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Can Cats Catch Parvo? Vet-Approved Facts & FAQ

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By Nicole Cosgrove

sick little white kitten with feline panleukopenia lying on the floor with sad eyes

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Parvovirus is a highly contagious, relatively common viral infection that is commonly associated with young, unvaccinated, or incompletely vaccinated dogs. The most common signs of the infection are severe dehydration, vomiting, and diarrhea. As a cat parent, you might be wondering if your cats are at risk from parvovirus as well.

Like dogs, cats can get infected with parvovirus. Young, unvaccinated, or incompletely vaccinated kitties are at higher risk of succumbing to this virus. Though undoubtedly very dangerous, it is important to note that with quick intervention, you may give your kitty a fighting chance against this virus.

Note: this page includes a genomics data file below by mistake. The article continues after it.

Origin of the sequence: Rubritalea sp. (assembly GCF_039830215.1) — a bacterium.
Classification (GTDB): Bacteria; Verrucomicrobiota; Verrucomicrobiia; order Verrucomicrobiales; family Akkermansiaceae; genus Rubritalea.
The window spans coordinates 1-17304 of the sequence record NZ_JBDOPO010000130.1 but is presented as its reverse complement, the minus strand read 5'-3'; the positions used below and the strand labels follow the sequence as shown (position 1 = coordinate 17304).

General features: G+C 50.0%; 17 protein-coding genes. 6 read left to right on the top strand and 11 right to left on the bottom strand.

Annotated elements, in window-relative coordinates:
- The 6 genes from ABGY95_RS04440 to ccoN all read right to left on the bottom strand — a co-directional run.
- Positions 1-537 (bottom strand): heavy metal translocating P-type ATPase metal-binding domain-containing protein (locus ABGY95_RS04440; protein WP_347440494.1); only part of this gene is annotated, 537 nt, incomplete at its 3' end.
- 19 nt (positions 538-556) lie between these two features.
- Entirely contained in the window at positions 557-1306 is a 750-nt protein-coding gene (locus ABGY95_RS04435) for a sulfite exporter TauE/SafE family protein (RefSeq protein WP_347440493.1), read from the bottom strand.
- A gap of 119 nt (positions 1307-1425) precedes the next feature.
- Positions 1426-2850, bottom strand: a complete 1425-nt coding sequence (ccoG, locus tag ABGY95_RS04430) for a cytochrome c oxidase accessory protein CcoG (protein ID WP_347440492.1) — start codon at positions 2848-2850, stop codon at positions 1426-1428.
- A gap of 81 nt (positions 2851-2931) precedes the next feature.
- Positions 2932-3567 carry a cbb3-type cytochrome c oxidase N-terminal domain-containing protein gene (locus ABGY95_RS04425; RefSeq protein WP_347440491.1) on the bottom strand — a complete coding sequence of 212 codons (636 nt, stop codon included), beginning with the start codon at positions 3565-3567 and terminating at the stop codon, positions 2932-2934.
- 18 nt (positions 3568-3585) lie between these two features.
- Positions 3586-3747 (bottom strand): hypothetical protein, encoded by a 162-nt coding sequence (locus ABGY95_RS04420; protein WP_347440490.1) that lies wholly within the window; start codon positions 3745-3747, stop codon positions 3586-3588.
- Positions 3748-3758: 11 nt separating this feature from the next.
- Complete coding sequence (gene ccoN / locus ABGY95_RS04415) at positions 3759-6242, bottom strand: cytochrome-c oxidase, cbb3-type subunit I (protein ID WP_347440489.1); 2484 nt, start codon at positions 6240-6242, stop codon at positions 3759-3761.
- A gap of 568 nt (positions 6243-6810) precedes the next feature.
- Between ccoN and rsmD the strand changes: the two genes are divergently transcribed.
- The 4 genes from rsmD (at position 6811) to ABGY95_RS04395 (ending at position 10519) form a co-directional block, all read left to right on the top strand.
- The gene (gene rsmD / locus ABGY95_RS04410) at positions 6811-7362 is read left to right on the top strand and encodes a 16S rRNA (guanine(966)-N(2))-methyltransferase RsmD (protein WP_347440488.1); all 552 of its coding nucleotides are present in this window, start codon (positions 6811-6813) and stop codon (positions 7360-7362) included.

In this article, we will go over the causes, signs, diagnosis, treatment, and prevention of parvovirus in cats.hepper cat paw divider

What Is Parvovirus in Cats?

Feline parvovirus is a viral disease caused by the feline panleukopenia virus (FPV).1

Other Names for FPV:
  • Feline distemper
  • Feline infectious enteritis
  • Feline panleukopenia
  • Cat typhoid

Whenever a virus enters its host’s body, it affects specific cells. This preference for a specific cell in the host’s body is also referred to as the tropism of the virus. Feline Parvovirus affects the rapidly dividing blood cells in the body, primarily the cells in the intestinal tract, bone marrow, and the stem cells of developing fetuses.